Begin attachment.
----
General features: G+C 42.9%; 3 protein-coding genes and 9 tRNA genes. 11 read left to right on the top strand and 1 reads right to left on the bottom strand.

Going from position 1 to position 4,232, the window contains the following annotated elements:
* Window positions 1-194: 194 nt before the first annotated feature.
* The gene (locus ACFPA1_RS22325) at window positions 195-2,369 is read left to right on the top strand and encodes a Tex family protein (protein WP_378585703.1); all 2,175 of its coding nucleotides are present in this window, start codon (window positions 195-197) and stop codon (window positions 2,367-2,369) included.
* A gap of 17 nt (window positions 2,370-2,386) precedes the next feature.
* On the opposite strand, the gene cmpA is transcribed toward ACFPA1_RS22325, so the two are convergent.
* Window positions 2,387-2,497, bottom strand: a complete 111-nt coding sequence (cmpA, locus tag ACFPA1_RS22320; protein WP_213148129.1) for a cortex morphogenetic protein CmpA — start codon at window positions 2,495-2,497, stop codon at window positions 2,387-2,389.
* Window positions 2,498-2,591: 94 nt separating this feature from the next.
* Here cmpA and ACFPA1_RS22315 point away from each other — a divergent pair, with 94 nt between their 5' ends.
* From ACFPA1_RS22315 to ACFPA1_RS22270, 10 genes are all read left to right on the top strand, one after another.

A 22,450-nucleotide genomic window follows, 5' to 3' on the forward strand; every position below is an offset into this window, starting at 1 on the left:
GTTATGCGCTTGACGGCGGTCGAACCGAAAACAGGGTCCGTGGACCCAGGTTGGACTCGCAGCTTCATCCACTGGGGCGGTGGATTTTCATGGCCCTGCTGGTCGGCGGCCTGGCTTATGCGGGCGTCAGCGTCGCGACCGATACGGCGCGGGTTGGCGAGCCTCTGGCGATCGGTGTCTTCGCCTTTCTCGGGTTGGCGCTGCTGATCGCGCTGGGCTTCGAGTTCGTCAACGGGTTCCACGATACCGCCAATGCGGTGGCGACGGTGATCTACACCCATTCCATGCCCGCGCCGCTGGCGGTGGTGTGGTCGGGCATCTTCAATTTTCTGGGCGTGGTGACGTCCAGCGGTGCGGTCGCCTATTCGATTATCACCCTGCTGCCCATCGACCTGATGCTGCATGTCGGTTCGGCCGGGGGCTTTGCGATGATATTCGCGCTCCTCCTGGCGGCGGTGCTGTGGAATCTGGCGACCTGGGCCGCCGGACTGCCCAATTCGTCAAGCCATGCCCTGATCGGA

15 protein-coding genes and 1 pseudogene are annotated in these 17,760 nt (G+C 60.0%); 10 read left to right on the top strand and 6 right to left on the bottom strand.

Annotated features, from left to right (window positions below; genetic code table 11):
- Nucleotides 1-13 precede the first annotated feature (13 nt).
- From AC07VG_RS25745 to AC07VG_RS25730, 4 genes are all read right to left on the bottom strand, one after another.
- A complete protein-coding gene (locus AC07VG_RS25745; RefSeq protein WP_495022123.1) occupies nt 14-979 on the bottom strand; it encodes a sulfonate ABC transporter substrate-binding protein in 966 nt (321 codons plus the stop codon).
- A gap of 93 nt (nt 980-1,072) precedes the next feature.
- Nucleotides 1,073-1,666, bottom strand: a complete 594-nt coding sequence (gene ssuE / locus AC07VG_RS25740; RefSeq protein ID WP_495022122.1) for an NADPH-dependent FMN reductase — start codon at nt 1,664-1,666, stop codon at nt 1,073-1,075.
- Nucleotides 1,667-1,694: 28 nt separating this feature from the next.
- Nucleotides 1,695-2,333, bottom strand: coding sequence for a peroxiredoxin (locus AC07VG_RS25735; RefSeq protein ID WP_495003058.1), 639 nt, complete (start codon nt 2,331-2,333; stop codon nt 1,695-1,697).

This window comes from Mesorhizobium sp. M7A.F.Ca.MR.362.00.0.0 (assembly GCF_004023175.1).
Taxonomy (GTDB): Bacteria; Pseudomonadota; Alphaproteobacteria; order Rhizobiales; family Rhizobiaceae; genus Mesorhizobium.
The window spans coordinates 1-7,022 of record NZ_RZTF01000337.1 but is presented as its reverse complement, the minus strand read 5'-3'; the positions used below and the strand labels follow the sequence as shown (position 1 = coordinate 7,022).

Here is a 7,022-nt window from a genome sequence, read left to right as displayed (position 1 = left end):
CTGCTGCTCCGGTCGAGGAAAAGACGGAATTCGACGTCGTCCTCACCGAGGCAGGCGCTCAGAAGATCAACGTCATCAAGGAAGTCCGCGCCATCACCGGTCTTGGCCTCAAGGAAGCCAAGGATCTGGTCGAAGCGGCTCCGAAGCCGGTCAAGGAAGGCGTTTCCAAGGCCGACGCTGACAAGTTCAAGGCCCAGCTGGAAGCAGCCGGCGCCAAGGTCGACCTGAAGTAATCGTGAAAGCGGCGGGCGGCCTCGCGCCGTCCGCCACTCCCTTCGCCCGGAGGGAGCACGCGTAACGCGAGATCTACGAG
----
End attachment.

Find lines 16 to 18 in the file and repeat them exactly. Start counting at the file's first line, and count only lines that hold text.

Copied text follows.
- From AC07VG_RS25745 to AC07VG_RS25730, 4 genes are all read right to left on the bottom strand, one after another.
- A complete protein-coding gene (locus AC07VG_RS25745; RefSeq protein WP_495022123.1) occupies nt 14-979 on the bottom strand; it encodes a sulfonate ABC transporter substrate-binding protein in 966 nt (321 codons plus the stop codon).
- A gap of 93 nt (nt 980-1,072) precedes the next feature.